Monday, July 2, 2012

Brave (Theatrical Review)

Brave (2012)
Animation, Action, Adventure, 93 minutes
Directed by Mark Andrews, Brenda Chapman and Steve Purcell
Starring the voices of Kelly Macdonald, Billy Connolly, Emma Thompson, Craig Ferguson, Robbie Coltrane and Julie Walters

Pixar has produced some of the best animated films ever made, and even the worst offerings are better than the work of most rival studios. However, after seeing trailers for Brave, I found myself wondering whether it would live up to my expectations. People running into walls or being hit in the groin are usually there to get a few cheap laughs and I expect more from a Pixar movie.

I shouldn't have worried.

Brave is aimed at a younger audience than Pixar's best work like Ratatouille and Up. Although it does contain deeper themes, such as conflict between mother and daughter, and dealing with society's expectations, the story is easy to follow. There were quite a few small children present in the theater when I saw the movie and I could hear them laughing and curiously asking questions about the characters. It also worked for me, and I'm by no means a small child.

A few of the action scenes and some of the scenes set in the dark forest might worry very young children, but I don't think there's anything frightening enough to stop anyone seeing Brave.

Those who were complaining that Pixar hasn't featured a female protagonist finally have a reason to celebrate; Merida (Macdonald) is featured heavily throughout, and she's a princess, although not in the traditional Disney style. You will hear a couple of songs, and there is a witch in the story, but Brave is not simply rehashing the formula exhausted in Snow White, Sleeping Beauty and Cinderella. Instead, Merida is like a tougher version of Rapunzel from Tangled.

Brave is a coming-of-age tale set in ancient Scotland. The main clan-leaders all have sons, and Merida is expected to marry one of them. Unfortunately, she doesn't feel ready for marriage and wants time to discover how she feels about adult pursuits. All she really wants to do is enjoy her childhood, ride her horse, and practice her archery. This is essentially a story about a girl trying to change her fate.

Some of the supporting characters are funny. Her potential suitors are an interesting bunch of misfits, and they supply a few laughs early in the story. Merida's three younger brothers appear regularly and are used in very inventive ways.

Be prepared to hear Scottish accents throughout the movie. It reminded me somewhat of How to Train Your Dragon in that respect. I didn't find myself rooting for Merida as strongly as I rooted for Remy in Ratatouille because the outcome never really felt in doubt. Although Merida faces considerable peril, I never suspected that things would end badly.

The voice acting was particularly good. Merida's father (Connolly) stole a lot of scenes and was the source of much of the humor. Kelly Macdonald did well as Merida and kept her likable, even though some of her actions were misguided. I also noticed how effective Patrick Doyle's score was. Unlike most Pixar movies, Brave is full of action, and the music enhanced those sequences considerably.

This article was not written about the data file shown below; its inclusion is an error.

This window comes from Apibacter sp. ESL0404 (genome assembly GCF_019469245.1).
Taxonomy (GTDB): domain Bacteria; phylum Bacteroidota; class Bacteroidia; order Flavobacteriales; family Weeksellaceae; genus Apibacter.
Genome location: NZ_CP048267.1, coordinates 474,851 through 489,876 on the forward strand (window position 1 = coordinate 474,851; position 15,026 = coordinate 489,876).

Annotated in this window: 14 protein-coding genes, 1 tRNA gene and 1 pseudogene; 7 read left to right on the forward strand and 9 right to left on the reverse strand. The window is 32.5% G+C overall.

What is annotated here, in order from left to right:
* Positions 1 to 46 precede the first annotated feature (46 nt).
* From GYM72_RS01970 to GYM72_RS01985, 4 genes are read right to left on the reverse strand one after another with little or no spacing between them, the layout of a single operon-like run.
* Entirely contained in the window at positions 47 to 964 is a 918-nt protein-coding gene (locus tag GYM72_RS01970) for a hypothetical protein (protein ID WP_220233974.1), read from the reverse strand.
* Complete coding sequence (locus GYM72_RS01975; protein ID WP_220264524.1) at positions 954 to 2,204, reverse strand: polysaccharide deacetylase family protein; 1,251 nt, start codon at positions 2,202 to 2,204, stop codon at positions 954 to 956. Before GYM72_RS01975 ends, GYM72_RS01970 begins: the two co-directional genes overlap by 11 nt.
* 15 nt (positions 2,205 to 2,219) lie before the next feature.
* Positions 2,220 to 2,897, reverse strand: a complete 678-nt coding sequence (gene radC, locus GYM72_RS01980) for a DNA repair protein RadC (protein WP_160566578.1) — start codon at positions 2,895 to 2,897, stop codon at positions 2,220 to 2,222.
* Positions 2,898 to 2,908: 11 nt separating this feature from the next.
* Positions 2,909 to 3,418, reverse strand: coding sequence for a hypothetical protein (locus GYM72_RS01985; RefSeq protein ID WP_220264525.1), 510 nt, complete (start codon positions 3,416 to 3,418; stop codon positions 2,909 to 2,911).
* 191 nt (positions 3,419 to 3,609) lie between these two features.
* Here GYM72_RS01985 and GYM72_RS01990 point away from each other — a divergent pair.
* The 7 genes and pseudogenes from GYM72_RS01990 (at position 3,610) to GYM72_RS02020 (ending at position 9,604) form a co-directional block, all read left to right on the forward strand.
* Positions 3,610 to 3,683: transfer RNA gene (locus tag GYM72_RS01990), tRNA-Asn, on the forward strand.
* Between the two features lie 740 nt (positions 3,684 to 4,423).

The opening five minutes provided some of the strongest scenes in the movie as we were able to see Merida as a small girl and the relationship she had with her parents. Other magical moments included her encounter with will o' the wisps in the forest. Both of these elements reminded me of Studio Ghibli works, but Brave couldn't maintain that high standard for the whole movie.

What we are left with is an enjoyable 90 minutes with plenty of laughs. There's less substance than that found in the best Pixar movies, but it's still a worthy addition and I will buy the Blu-ray when it is released. The overall look of the animation does match Pixar's excellent standards and it's hard to imagine it looking any better. Be prepared for a few cheap laughs, but don't miss it in theaters. I saw the 3D version and I don't think it added anything to the experience, so stick to the 2D version if you want to save a few bucks.

I was pleasantly surprised by the full movie after being disappointed by the rather formulaic trailers. I should also mention that La Luna, the latest short from Pixar, airs immediately before Brave. That's well worth your time too.

Overall score 4/5

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  1. I'm gonna have to remember this review when I take my wife to see this. - Jerome D.

  2. Thanks Jerome, I hope you both enjoy the movie.

  3. Nice one, Steve. Looking forward to Brave :)

  4. I'm sure you'll enjoy it, Fernando. Not Pixar's best, but worth seeing.

  5. Nice that you liked Brave. I gave it 3,5/5 because it's not really the best from Pixar (or maybe I expected too much). But I'll buy the dvd for my niece!

    1. Yep, nowhere near Pixar's Top 5 for sure, but better than most of the other companies.